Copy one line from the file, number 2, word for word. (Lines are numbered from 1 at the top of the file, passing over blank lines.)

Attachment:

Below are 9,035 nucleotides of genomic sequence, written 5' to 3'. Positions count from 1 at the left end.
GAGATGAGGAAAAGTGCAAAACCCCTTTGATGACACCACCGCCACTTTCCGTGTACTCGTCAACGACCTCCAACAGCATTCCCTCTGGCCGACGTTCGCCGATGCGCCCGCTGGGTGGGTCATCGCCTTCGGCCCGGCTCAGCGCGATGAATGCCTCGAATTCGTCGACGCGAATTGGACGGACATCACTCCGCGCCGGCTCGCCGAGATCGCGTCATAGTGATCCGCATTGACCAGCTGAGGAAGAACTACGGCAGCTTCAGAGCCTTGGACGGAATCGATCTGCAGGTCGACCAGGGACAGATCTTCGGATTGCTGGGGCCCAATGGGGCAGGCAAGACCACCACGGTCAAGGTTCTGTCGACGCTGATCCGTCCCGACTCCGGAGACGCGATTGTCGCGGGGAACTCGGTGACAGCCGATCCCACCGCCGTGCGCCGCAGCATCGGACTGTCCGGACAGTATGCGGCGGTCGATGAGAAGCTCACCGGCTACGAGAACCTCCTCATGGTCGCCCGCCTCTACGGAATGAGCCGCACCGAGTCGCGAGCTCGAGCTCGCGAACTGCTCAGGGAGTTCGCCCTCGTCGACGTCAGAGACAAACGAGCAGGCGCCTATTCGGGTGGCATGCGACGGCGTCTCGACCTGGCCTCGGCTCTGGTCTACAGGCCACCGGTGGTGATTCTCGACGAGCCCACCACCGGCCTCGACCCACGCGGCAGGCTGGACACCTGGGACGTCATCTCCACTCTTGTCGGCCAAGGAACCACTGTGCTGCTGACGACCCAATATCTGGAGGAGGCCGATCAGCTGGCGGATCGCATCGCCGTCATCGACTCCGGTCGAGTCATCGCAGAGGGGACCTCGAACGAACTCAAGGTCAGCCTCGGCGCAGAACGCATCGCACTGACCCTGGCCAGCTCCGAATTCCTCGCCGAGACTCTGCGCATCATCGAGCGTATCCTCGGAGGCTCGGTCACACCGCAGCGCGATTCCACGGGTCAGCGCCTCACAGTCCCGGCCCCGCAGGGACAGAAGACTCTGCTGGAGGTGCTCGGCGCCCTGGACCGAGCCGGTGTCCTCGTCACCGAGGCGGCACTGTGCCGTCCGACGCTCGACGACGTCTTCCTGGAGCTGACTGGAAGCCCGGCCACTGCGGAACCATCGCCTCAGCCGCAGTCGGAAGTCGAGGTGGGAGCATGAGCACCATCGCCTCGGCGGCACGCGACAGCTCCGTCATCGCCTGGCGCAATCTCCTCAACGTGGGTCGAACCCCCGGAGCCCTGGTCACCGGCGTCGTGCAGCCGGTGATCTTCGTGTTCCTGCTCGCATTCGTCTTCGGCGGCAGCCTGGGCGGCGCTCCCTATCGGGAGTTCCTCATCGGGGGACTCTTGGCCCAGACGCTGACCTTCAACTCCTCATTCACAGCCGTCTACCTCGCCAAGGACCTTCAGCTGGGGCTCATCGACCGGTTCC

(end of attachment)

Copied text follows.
GAGATGAGGAAAAGTGCAAAACCCCTTTGATGACACCACCGCCACTTTCCGTGTACTCGTCAACGACCTCCAACAGCATTCCCTCTGGCCGACGTTCGCCGATGCGCCCGCTGGGTGGGTCATCGCCTTCGGCCCGGCTCAGCGCGATGAATGCCTCGAATTCGTCGACGCGAATTGGACGGACATCACTCCGCGCCGGCTCGCCGAGATCGCGTCATAGTGATCCGCATTGACCAGCTGAGGAAGAACTACGGCAGCTTCAGAGCCTTGGACGGAATCGATCTGCAGGTCGACCAGGGACAGATCTTCGGATTGCTGGGGCCCAATGGGGCAGGCAAGACCACCACGGTCAAGGTTCTGTCGACGCTGATCCGTCCCGACTCCGGAGACGCGATTGTCGCGGGGAACTCGGTGACAGCCGATCCCACCGCCGTGCGCCGCAGCATCGGACTGTCCGGACAGTATGCGGCGGTCGATGAGAAGCTCACCGGCTACGAGAACCTCCTCATGGTCGCCCGCCTCTACGGAATGAGCCGCACCGAGTCGCGAGCTCGAGCTCGCGAACTGCTCAGGGAGTTCGCCCTCGTCGACGTCAGAGACAAACGAGCAGGCGCCTATTCGGGTGGCATGCGACGGCGTCTCGACCTGGCCTCGGCTCTGGTCTACAGGCCACCGGTGGTGATTCTCGACGAGCCCACCACCGGCCTCGACCCACGCGGCAGGCTGGACACCTGGGACGTCATCTCCACTCTTGTCGGCCAAGGAACCACTGTGCTGCTGACGACCCAATATCTGGAGGAGGCCGATCAGCTGGCGGATCGCATCGCCGTCATCGACTCCGGTCGAGTCATCGCAGAGGGGACCTCGAACGAACTCAAGGTCAGCCTCGGCGCAGAACGCATCGCACTGACCCTGGCCAGCTCCGAATTCCTCGCCGAGACTCTGCGCATCATCGAGCGTATCCTCGGAGGCTCGGTCACACCGCAGCGCGATTCCACGGGTCAGCGCCTCACAGTCCCGGCCCCGCAGGGACAGAAGACTCTGCTGGAGGTGCTCGGCGCCCTGGACCGAGCCGGTGTCCTCGTCACCGAGGCGGCACTGTGCCGTCCGACGCTCGACGACGTCTTCCTGGAGCTGACTGGAAGCCCGGCCACTGCGGAACCATCGCCTCAGCCGCAGTCGGAAGTCGAGGTGGGAGCATGAGCACCATCGCCTCGGCGGCACGCGACAGCTCCGTCATCGCCTGGCGCAATCTCCTCAACGTGGGTCGAACCCCCGGAGCCCTGGTCACCGGCGTCGTGCAGCCGGTGATCTTCGTGTTCCTGCTCGCATTCGTCTTCGGCGGCAGCCTGGGCGGCGCTCCCTATCGGGAGTTCCTCATCGGGGGACTCTTGGCCCAGACGCTGACCTTCAACTCCTCATTCACAGCCGTCTACCTCGCCAAGGACCTTCAGCTGGGGCTCATCGACCGGTTCC